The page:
Friday, July 22, 2011

Simple Lines

Terminus anxiety, what subway system doesn't bring it on. It's all very well knowing what stop you want to get off at, it's the ends of the lines that matter when you're havering like an idiot between Villejuif and Clignancourt or Upminster and Ealing Broadway at the head of an escalator in the middle of a busy crowd that knows exactly where it's going. 
Milan is more dork-friendly, because there are only three lines, and (because metro lines everywhere like to divvy up when they get out into the suburbs) only half a dozen names to remember. No confusing line names and numbers to remember, either. It's Red Green and Yellow, and the stations are color coordinated to the extreme. 
As you can see, it's reasonably obvious when you're going out of Green Line territory into the realm of the Red; light fittings, handrails, and pipework all change colour, as do the trains themselves.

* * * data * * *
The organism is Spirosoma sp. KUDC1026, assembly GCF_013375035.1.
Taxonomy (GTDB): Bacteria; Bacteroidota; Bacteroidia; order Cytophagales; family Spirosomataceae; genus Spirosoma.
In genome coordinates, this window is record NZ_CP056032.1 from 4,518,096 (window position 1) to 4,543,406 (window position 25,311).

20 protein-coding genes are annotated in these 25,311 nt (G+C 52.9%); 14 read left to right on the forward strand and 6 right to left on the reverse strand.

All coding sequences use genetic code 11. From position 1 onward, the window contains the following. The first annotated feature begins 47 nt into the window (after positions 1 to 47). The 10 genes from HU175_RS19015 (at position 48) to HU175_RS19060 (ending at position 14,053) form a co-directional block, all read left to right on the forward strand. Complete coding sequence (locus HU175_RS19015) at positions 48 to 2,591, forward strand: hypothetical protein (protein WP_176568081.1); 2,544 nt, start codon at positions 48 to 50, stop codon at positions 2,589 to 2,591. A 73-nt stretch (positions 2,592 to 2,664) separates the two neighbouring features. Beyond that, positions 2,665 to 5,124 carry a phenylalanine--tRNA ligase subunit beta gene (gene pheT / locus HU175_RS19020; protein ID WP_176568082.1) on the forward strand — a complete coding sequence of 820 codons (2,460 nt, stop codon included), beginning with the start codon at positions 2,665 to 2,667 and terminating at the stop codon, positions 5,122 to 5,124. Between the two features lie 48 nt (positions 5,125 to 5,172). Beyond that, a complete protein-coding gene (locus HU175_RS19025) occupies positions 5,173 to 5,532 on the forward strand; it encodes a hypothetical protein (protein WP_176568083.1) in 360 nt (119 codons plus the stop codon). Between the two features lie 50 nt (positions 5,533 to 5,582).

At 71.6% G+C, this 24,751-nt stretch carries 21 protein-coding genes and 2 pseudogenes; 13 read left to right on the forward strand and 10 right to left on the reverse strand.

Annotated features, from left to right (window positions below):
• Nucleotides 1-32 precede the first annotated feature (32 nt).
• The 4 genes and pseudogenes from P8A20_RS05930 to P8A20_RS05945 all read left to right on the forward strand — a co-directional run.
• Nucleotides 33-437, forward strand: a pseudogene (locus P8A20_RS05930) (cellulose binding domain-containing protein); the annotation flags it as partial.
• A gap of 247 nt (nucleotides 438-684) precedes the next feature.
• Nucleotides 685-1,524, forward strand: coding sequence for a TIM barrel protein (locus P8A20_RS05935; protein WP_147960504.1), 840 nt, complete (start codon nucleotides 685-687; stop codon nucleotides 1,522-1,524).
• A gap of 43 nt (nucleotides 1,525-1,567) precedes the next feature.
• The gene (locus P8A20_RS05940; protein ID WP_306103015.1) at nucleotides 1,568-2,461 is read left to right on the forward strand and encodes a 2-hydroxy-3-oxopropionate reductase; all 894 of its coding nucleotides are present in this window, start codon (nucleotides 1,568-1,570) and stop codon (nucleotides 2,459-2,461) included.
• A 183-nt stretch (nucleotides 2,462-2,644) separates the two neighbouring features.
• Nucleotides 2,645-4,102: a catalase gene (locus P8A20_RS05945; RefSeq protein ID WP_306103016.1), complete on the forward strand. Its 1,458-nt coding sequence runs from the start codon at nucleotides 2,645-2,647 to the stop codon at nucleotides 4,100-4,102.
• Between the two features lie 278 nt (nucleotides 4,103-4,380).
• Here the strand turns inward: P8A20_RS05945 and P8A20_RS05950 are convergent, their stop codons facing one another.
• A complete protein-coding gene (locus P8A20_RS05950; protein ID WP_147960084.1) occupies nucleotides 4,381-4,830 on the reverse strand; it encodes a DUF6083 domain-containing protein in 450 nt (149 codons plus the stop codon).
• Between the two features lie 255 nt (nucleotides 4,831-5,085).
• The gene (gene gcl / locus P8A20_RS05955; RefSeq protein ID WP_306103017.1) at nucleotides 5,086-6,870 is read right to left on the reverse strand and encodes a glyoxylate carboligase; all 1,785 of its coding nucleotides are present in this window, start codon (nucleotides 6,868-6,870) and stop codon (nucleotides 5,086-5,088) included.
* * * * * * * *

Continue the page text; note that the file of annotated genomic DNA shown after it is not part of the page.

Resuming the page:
This is the red line. There's a man who plays the violin, to an orchestration coming out of his back-pack.
Italians like to think their trains are dirty; some of them are, but not the ones on the Yellow line.
It's all very open-plan.
Sitting here, thinking of the grubby Bart trains running around San Francisco, you can't help but reflect on
Italy's distorted lack of confidence in their own place in the world. It doesn't help when gullible twits like Renzi spend three seconds in Google's ping-pong playpen in Mountain View, and then whinge about how backwards the Italian workplace is, as if everyone in the US simply lurves their boss and their space-age office. Yeah right.

1 comment:

  1. hey, if it is easy, can you get me a free map of the milan metro? i collect metro maps, dork that I am, would fit in quite well with Milan's metro it seems;-) I am also all about color-coding.